The blog of the Urban Institute
December 9, 2013

What do we know about the nation's largest economic and community development program?

December 9, 2013


In 2007 a new Giant grocery store opened in Southeast Washington, D.C., becoming the only major supermarket in the area. Two years earlier the historic Tivoli Theater, newly restored, had opened at the corner of a new neighborhood square in the rapidly-developing Columbia Heights neighborhood. Across town, the renovated, 70-year-old Atlas theater stood as the anchor project in a large-scale H St. neighborhood redevelopment.

All three buildings are part of the federal New Markets Tax Credits (NMTC) program, an ongoing public-private effort to invest in underserved American communities. So, how successful were these and thousands of other NMTC investments? Did they direct money to projects and communities that wouldn’t have gotten it otherwise? Did they create jobs? Did they improve services, access to amenities, and the vitality of communities?

The Urban Institute recently completed the first formal, independent evaluation of the program, which between 2002 and 2010 supported 3,060 projects through allocation of $12.9 billion in tax credits. Projects took many forms, including office, retail, mixed use, hotel, social services, educational, arts/cultural, manufacturing/industrial, agricultural/forestry, brownfields, health facility or equipment, and housing. They occurred in hundreds of communities throughout the U.S.

1.      What is the NMTC program?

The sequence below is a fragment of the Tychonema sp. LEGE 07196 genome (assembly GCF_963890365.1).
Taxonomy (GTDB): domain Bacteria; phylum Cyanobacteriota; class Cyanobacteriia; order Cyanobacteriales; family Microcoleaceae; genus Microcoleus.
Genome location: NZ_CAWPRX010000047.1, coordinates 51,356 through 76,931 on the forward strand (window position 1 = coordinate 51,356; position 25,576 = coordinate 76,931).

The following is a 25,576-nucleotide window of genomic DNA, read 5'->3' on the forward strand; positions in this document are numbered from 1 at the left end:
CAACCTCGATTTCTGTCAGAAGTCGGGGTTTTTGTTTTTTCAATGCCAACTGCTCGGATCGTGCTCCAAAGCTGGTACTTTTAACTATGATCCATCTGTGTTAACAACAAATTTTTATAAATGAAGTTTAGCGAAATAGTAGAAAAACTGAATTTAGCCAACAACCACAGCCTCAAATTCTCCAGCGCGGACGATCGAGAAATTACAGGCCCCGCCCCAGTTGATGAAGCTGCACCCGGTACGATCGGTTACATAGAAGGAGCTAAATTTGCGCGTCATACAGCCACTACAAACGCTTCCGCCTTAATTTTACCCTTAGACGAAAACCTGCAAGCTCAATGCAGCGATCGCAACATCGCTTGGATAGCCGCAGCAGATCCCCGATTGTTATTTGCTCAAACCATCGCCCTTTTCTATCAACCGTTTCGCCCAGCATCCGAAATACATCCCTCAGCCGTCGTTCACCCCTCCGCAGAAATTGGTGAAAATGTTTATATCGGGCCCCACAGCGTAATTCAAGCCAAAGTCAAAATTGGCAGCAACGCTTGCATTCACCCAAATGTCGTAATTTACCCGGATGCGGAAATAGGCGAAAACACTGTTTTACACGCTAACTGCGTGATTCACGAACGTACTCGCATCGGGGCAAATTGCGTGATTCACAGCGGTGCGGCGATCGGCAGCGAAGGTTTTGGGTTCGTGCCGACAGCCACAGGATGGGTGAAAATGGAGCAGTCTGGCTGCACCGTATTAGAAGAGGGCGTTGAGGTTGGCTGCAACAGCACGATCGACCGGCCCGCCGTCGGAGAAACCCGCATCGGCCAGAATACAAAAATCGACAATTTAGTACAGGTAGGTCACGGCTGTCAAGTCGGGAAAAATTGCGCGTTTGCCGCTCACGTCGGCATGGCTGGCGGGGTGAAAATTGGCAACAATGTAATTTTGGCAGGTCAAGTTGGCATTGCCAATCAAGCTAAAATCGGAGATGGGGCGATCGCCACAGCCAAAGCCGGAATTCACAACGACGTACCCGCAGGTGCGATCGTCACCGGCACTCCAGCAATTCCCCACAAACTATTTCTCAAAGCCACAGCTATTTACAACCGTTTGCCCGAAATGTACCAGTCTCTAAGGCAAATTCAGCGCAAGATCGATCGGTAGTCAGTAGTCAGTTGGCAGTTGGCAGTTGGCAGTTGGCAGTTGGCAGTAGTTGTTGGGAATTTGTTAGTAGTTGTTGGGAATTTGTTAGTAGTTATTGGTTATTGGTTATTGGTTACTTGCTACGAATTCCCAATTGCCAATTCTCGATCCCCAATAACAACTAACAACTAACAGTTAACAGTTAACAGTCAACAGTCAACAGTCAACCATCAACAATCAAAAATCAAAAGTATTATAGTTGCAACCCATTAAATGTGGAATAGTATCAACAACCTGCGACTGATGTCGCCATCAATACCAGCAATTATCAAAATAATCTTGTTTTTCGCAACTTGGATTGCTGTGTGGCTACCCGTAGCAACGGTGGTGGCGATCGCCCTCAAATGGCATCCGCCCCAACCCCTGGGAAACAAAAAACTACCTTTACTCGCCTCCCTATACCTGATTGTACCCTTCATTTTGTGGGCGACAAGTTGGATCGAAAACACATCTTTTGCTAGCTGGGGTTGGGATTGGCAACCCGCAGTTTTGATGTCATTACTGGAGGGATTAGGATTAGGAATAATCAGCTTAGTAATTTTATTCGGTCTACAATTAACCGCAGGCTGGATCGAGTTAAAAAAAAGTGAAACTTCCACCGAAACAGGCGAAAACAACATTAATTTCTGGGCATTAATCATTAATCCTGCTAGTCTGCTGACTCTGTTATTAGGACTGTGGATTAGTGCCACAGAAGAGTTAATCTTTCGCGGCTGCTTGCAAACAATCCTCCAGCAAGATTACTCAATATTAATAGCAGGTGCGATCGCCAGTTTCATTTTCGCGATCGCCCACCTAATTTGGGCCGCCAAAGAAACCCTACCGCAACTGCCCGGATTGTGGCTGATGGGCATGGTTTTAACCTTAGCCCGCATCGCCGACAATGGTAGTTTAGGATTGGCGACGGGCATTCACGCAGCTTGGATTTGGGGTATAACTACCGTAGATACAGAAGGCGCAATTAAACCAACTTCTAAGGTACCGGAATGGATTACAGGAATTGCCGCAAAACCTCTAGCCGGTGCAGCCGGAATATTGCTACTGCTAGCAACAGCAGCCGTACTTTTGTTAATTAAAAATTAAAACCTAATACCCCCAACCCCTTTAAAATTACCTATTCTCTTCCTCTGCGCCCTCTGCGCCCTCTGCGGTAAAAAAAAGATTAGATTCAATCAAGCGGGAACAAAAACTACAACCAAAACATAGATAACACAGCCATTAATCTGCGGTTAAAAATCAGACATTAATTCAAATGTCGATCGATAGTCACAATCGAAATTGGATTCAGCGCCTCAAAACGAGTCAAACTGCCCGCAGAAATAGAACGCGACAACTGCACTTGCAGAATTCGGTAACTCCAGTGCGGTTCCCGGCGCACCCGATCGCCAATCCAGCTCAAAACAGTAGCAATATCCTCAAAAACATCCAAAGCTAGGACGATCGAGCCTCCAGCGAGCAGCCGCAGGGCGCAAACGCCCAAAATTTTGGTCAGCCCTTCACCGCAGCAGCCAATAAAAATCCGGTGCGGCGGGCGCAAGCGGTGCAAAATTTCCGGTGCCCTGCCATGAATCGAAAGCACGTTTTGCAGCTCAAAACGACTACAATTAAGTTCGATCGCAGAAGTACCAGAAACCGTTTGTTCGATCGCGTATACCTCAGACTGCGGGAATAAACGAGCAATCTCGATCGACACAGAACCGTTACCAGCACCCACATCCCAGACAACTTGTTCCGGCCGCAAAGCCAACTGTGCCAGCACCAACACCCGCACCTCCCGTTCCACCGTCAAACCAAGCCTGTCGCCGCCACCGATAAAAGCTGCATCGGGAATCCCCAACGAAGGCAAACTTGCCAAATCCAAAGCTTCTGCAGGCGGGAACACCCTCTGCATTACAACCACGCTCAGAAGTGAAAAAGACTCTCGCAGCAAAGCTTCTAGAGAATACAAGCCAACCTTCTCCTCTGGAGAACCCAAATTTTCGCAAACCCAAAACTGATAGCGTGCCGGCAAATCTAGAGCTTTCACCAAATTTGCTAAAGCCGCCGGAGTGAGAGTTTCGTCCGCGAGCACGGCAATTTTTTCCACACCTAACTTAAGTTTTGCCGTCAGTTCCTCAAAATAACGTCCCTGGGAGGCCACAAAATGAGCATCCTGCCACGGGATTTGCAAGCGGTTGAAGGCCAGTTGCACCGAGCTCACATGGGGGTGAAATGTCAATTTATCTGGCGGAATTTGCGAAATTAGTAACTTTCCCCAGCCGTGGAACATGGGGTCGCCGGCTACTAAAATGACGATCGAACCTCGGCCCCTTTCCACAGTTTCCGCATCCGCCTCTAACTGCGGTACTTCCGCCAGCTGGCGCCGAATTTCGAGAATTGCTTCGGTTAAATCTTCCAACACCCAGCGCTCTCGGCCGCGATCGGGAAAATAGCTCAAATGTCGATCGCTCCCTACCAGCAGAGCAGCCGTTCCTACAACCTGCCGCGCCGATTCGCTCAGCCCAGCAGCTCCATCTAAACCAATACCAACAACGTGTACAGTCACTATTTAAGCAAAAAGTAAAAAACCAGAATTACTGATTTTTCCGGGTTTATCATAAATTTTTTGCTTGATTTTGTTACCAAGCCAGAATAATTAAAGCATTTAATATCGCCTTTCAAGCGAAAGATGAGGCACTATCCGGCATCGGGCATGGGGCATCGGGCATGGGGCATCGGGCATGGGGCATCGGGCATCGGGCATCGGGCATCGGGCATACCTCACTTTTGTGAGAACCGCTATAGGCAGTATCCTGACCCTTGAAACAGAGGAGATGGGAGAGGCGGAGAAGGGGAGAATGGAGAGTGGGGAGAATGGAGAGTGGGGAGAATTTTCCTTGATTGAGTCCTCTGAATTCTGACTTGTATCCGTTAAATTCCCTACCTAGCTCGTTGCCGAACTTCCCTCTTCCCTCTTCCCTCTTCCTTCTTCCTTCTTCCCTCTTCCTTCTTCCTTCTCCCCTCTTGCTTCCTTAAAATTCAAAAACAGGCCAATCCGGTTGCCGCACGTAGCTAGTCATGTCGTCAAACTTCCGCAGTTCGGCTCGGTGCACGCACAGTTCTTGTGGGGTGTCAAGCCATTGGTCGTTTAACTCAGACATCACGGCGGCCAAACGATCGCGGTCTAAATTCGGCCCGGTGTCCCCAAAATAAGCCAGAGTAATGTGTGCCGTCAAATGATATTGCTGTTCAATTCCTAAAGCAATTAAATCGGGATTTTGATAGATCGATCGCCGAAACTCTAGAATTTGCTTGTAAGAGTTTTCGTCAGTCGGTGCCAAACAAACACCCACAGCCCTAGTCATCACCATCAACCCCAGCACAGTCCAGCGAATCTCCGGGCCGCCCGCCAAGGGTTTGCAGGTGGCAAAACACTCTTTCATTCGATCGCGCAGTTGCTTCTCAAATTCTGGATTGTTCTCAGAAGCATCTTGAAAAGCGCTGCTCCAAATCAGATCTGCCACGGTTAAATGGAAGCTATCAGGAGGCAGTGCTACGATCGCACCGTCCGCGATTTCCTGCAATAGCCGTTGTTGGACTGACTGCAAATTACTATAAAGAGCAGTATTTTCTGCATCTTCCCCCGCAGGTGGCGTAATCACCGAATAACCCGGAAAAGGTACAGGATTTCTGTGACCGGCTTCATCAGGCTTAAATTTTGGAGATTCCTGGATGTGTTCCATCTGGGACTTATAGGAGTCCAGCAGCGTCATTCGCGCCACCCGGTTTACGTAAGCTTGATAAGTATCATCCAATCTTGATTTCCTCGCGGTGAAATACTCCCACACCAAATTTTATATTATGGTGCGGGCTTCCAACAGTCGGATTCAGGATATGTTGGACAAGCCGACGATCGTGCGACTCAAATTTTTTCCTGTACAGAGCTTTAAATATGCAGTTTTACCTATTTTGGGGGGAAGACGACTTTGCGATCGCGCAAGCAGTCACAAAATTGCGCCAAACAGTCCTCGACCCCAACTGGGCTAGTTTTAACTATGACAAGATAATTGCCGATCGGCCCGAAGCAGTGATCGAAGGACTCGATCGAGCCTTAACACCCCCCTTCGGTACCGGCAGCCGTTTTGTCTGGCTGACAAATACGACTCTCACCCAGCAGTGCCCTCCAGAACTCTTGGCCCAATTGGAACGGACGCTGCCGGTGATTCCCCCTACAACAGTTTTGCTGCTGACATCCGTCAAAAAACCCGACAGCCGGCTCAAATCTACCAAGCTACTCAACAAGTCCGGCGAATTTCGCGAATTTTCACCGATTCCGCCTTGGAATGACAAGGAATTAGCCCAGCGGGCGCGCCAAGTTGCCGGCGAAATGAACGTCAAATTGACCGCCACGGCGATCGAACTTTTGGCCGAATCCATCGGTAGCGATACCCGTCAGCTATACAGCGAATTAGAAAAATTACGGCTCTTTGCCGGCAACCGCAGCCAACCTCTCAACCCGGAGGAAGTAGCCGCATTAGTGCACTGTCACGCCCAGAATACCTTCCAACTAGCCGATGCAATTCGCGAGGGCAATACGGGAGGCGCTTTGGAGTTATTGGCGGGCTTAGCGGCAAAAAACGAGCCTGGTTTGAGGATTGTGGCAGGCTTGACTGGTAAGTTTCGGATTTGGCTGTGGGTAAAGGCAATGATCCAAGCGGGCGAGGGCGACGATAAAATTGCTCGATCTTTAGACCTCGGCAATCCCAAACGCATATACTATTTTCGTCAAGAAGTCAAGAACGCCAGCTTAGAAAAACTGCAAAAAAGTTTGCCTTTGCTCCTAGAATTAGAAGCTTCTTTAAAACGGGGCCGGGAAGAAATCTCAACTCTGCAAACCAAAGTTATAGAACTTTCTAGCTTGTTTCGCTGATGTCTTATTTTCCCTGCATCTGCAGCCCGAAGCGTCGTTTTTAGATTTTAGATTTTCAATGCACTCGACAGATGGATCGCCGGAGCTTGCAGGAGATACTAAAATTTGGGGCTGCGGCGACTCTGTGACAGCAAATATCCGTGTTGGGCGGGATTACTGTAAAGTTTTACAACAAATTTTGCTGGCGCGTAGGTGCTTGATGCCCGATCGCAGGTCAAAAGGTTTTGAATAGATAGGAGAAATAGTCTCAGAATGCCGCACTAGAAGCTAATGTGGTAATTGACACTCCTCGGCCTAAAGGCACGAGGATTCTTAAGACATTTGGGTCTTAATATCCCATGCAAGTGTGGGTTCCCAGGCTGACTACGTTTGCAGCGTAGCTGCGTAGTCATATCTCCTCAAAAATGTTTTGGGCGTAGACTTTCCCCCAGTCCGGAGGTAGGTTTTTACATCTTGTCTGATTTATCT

Administered by the U.S. Treasury Department and the IRS, NMTCs are intended to incentivize private investment capital to low-income and economically distressed communities. Federal tax credits are competitively allocated to intermediaries that select projects to invest in, directing capital from investors to businesses or nonprofit organizations. As an incentive, those choosing to invest in NMTC projects receive a reduction in their federal income taxes over a period of seven years.

2.      What did the Urban Institute find in its evaluation?

Our evaluation focused on a randomly selected sample of projects initiated during the first four years of the NMTC program, allowing focus on projects that had been completed and, therefore, where results had taken shape.

After detailed review of the economic and community development literature and based on the evidence gathered under this study, we concluded that NMTCs have become an important part of the toolkit to promote economic development in some low-income neighborhoods. We found that, in its early years, the program generally operated as intended: it encouraged investments in low-income areas for a diverse range of economic and community development projects.

There were many different kinds of projects and they produced a wide variety of outcomes. Some projects needed the public subsidy, while others didn’t. Most projects are still thriving, though some are not.

  • We estimated that in its first four years the NMTC program created or retained approximately 136,000 permanent jobs and 151,000 construction jobs.
  • 80% of project representatives claimed that their projects enhanced the local tax base.
  • 10% of projects encouraged support for small businesses, start-ups and nonprofits